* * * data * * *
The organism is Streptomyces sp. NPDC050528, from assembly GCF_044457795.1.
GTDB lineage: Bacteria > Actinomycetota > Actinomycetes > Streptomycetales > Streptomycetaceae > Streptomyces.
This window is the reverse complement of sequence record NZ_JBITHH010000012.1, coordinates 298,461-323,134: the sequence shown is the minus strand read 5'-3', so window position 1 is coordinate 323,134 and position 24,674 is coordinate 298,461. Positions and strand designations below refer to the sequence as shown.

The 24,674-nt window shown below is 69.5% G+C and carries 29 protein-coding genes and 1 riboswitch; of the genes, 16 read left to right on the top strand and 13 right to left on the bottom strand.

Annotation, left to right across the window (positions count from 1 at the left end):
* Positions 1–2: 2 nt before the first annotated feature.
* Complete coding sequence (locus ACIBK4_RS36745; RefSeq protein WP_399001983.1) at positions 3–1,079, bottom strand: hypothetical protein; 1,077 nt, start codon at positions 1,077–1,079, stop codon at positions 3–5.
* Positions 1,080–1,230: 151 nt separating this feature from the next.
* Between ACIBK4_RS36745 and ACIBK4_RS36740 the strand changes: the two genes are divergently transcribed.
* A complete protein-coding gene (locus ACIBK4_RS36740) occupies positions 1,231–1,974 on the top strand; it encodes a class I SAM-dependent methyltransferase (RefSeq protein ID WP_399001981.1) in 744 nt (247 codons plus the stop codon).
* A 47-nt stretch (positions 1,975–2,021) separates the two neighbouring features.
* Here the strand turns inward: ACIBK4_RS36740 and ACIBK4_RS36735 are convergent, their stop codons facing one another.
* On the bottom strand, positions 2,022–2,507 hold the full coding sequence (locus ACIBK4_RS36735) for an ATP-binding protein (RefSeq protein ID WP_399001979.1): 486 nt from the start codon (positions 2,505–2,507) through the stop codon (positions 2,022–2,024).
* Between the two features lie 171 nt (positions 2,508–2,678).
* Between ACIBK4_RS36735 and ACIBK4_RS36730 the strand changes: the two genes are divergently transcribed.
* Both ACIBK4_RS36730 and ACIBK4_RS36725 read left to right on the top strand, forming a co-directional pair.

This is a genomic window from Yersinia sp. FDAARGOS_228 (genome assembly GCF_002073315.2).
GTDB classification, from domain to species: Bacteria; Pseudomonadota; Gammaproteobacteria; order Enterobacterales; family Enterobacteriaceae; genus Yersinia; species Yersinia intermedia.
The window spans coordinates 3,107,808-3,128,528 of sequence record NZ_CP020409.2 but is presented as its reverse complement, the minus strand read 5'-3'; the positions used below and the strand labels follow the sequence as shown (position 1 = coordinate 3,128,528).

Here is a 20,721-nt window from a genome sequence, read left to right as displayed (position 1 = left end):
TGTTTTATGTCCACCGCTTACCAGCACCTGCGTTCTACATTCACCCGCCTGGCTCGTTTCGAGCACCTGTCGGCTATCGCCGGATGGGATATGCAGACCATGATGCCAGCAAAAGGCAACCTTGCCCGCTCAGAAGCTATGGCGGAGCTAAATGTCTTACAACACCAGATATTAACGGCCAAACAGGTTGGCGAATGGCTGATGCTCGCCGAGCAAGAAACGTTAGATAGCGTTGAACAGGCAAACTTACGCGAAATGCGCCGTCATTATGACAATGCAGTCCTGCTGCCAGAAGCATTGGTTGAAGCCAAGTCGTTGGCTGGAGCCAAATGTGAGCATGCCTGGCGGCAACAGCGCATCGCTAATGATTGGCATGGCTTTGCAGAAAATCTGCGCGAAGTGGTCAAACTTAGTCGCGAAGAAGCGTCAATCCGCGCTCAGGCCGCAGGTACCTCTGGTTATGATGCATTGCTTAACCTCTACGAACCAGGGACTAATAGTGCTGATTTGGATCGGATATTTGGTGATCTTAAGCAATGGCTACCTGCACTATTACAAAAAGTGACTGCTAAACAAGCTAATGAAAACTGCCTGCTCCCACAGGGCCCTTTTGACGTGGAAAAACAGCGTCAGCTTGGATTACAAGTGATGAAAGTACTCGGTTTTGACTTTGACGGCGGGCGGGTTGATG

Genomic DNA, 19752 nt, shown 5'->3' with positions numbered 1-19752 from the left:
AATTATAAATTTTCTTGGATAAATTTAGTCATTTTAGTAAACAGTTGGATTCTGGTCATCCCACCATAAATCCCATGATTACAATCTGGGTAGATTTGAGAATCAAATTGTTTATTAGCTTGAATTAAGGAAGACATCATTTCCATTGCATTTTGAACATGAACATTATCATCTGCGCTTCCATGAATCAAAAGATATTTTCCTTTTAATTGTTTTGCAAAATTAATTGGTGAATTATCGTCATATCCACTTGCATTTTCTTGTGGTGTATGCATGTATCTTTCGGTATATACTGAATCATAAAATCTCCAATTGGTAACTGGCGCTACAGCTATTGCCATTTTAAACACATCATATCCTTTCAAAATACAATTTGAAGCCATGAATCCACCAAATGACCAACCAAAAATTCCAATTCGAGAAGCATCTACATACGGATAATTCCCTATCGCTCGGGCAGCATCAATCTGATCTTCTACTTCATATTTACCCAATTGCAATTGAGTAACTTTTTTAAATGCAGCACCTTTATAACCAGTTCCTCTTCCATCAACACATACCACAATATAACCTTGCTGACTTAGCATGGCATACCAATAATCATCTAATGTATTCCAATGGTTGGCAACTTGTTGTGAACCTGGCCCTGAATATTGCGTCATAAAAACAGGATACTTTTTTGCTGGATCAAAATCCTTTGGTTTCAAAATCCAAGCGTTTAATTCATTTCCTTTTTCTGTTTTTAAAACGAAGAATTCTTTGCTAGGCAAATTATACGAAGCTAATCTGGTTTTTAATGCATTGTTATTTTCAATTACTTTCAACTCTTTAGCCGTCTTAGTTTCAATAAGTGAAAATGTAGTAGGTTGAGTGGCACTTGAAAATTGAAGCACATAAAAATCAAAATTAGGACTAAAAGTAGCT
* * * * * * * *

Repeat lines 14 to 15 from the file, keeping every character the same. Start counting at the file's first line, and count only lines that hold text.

* Between the two features lie 171 nt (positions 2,508–2,678).
* Between ACIBK4_RS36735 and ACIBK4_RS36730 the strand changes: the two genes are divergently transcribed.